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    By Bernadette Mukonyora

    IFAD's 36th session of the Governing Council was opened today by eminent guests and speakers who stressed the importance of IFADs role, particularly in the current context of the global food and economic crisis. The session was chaired by Minister Jesee Jacobs of Luxembourg, who stressed that the challenge of trying to do more with less. Minister Jacobs echoed the Rio+20 discussion in her opening remarks - the future that we want is one which enables us to free men and women from poverty in an environmentally sustainable manner.  Speaker after speaker commended the institution’s unwavering commitment and dedication to a very unique and specific mandate. The centrality of the agriculture sector for economic growth was reiterated throughout the segment.  

    Archbishop Dominique Marbeti, Secretary for Relations with States of the Holy See shared an inspiring statement from the Pope. The message from the Holy Sea focused on the importance of agriculture in economic growth and the coherence between IFADs approach and the church doctrine. The importance of social order, collectivism, new technology (with the required prudence) to boost production and productivity are among the mutually shared principles.

    Food is the source of survival for mankind. Agriculture is the foundation of economic growth, said Vice Premier of the People’s Republic of China, His Excellency Hui Liangyu. He also shared lessons learnt by the country in its journey towards reducing massive numbers of poor (250 million over 3 decades); i) keep agriculture and poverty reduction at the top of the development agenda, ii) provide active support to farmers households, iii) persistently improve agriculture production systems, iv) step up efforts to support and protect agriculture through appropriate policies, v) consider the wellbeing of the rural poor. His message to developing countries was to ensure strategies, policies and fiscal support for agriculture.

    The delegates were reminded by the Italian Minister of Economic Planning, His Excellency Vittorio Grilli,that the (food and economic) crises are not over - much more needs to be done. To mitigate the challenges, agriculture has a role to play. Food production must double to meet the global food needs of a rising population ( expected to reach 9 billion by 2050). Large scale and smallholder agriculture are part of the solution. Both the private and the public sectors have a role. Government leadership is crucial to create an enabling environment and social protection and moving from ‘aid dependent to business minded farmers’.

    More partnership means more impact. In his keynote address, the President of IFAD Kanayo Nwanze, highlighted the key achievements of the organization during the IFAD 8, among them an increased programme of work (by 50 percent), reaching an estimated 40 million people, expanded field presence (38 country offices in 2012) and direct supervision by IFAD. Up to 93 percent of projects are directly supervised by IFAD. In the context of these positive results, he also spoke of the increased level of co-financing of IFAD projects with other development partners, which demonstrates the Power of Partnerships.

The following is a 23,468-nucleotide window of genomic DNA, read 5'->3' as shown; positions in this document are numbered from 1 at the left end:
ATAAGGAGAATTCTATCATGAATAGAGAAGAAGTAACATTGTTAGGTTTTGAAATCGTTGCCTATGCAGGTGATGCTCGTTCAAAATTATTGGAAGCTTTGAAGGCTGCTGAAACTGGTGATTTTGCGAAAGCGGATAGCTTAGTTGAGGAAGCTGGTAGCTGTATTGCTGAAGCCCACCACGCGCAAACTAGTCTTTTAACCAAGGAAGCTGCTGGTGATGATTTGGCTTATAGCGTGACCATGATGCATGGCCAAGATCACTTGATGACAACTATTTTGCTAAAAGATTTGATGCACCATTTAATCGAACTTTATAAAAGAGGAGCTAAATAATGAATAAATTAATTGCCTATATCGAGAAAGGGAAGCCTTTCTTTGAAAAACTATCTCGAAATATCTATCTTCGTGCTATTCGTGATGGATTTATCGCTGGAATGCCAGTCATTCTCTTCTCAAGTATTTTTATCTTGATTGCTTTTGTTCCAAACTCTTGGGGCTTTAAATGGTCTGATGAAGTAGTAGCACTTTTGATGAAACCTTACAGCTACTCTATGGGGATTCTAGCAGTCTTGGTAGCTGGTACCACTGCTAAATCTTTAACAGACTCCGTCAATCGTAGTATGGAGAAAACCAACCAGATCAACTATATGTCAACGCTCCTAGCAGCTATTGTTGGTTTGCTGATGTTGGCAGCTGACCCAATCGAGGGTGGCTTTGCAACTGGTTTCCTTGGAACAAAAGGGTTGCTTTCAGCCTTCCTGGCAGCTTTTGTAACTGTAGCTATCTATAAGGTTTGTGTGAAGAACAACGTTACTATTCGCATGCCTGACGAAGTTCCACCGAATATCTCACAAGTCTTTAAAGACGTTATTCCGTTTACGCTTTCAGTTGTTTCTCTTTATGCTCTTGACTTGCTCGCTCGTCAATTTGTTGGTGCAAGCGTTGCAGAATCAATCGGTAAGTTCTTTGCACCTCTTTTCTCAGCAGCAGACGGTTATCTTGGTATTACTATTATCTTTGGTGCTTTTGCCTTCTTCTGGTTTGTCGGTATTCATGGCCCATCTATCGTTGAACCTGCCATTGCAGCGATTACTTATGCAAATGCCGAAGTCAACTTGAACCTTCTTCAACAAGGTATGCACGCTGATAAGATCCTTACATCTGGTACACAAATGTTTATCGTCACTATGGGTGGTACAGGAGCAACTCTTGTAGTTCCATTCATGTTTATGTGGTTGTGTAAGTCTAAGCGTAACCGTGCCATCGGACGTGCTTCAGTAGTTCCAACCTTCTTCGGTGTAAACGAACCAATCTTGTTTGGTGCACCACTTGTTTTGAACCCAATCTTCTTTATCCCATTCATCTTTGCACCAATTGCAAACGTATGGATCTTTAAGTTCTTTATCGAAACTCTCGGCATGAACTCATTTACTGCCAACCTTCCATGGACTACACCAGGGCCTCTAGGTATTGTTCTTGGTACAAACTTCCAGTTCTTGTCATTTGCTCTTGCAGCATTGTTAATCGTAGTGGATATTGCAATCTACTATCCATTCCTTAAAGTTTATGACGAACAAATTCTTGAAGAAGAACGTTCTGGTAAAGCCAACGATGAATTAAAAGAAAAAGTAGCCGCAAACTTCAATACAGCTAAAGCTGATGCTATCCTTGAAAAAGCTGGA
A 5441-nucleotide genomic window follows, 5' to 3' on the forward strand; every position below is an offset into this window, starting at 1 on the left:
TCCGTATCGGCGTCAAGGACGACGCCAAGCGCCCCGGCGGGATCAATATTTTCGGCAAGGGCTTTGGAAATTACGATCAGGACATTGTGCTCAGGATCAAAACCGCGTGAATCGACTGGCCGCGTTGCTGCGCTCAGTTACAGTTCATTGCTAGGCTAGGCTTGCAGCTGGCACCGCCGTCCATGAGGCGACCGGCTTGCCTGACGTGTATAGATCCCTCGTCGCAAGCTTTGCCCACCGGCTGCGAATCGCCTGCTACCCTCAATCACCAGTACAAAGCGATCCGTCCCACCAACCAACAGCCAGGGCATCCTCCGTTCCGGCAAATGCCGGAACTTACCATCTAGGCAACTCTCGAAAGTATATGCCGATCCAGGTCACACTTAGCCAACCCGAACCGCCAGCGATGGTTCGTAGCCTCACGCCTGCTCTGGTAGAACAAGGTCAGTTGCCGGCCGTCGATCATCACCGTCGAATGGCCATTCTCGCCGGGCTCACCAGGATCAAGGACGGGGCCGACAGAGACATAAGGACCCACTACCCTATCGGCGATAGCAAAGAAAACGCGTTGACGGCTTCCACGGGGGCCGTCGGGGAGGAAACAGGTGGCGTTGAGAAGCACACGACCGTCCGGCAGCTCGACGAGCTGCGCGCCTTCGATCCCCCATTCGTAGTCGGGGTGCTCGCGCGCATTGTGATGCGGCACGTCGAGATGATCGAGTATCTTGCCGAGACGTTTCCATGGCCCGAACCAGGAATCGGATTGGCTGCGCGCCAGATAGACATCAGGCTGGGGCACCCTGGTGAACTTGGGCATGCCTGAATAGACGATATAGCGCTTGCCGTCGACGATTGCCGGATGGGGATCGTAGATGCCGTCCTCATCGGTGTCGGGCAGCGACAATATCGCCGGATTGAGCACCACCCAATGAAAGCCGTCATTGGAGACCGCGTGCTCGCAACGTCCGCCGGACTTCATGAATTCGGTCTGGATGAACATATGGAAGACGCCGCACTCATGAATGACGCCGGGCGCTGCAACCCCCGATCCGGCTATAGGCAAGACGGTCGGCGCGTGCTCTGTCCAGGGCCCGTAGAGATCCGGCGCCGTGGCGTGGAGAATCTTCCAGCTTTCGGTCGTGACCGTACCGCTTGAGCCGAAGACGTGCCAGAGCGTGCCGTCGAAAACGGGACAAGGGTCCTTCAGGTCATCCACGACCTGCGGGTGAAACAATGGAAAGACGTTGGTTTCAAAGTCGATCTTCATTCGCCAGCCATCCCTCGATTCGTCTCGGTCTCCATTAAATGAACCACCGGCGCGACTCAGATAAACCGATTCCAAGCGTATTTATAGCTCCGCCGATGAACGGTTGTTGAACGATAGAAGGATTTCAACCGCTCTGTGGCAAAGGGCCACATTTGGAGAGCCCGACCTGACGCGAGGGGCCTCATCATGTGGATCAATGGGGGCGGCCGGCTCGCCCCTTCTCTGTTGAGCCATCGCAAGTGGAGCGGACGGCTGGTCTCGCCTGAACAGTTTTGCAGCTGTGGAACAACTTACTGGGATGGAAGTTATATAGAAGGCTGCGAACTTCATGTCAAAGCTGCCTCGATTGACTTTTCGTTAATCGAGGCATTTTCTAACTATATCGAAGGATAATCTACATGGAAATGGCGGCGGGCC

President Nwanze acknowledged that the challenges for  development today have since changed and we need to gear up to the new realities. The SKM Department was developed to ensure adequate country and global policy dialogue and strengthen learning systems in IFAD. Innovations in the Budget Unit and human resources functions would help to increase efficiency. The treasury services would also manage the Fund's overall assets and liabilities to ensure the institution is well protected.  

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    by Bernadette Mukonyora and Marzia Perilli at the side event of the 36th GC - Measuring impact: Understanding pathways to rural transformation

    Aid effectiveness – a high priority. In his opening remarks of the pre-Governing Council seminar on Measuring Impact –Understanding Pathways to Rural Transformation,  Carlos Sere, Chief Development Strategist of IFAD underlined the increased attention by the international community to measuring and reporting on the results of development interventions. IFAD is not the only organization giving itself measurable targets. Similar to IFAD’s 9th Replenishment commitment to lift 80 million people out of poverty, the European Union has set a goal of 2025, to reduce the number of children who are malnourished by 7 million while the New Alliance for Food Security and Nutrition aims to raise 50 million people out of poverty over the next 10 years through sustained and inclusive agricultural growth.

    Projects in IFAD have always been evaluated. What’s new? A lot has been done on impact evaluation both within IFAD and outside but a lot more still needs to be done. Alessandra Garbero,  Econometrician in SSD, outlined the challenges for evaluating impact on poverty in IFAD, particularly the lack of adequate baseline data and the complexity in the nature of IFAD projects. The novelty for IFAD will the design of impact evaluations into the project designs; theory-based impact evaluations with clearly mapped out causal chains; the use of credible counterfactuals; and, finally the use of panel structure to track beneficiaries over time in order to clearly attribute impact. In two word: more rigour.